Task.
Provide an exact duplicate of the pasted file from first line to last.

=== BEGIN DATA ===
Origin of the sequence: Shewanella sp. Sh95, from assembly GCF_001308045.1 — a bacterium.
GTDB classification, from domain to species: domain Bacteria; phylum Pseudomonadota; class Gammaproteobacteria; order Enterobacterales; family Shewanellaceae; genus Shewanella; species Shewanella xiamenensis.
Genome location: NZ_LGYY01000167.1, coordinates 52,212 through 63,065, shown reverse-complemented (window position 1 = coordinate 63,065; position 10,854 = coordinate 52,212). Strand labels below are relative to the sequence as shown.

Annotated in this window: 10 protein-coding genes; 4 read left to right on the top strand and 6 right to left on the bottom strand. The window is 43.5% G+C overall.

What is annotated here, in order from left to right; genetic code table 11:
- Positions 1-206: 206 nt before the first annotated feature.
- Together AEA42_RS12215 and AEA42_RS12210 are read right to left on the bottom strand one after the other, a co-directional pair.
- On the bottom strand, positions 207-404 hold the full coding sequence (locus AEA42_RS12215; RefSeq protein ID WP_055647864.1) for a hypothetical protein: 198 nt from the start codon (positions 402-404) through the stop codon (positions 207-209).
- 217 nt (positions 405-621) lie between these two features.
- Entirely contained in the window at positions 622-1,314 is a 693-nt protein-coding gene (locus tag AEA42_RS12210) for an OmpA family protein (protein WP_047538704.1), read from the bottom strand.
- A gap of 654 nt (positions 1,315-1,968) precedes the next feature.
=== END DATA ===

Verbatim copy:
Origin of the sequence: Shewanella sp. Sh95, from assembly GCF_001308045.1 — a bacterium.
GTDB classification, from domain to species: domain Bacteria; phylum Pseudomonadota; class Gammaproteobacteria; order Enterobacterales; family Shewanellaceae; genus Shewanella; species Shewanella xiamenensis.
Genome location: NZ_LGYY01000167.1, coordinates 52,212 through 63,065, shown reverse-complemented (window position 1 = coordinate 63,065; position 10,854 = coordinate 52,212). Strand labels below are relative to the sequence as shown.

Annotated in this window: 10 protein-coding genes; 4 read left to right on the top strand and 6 right to left on the bottom strand. The window is 43.5% G+C overall.

What is annotated here, in order from left to right; genetic code table 11:
- Positions 1-206: 206 nt before the first annotated feature.
- Together AEA42_RS12215 and AEA42_RS12210 are read right to left on the bottom strand one after the other, a co-directional pair.
- On the bottom strand, positions 207-404 hold the full coding sequence (locus AEA42_RS12215; RefSeq protein ID WP_055647864.1) for a hypothetical protein: 198 nt from the start codon (positions 402-404) through the stop codon (positions 207-209).
- 217 nt (positions 405-621) lie between these two features.
- Entirely contained in the window at positions 622-1,314 is a 693-nt protein-coding gene (locus tag AEA42_RS12210) for an OmpA family protein (protein WP_047538704.1), read from the bottom strand.
- A gap of 654 nt (positions 1,315-1,968) precedes the next feature.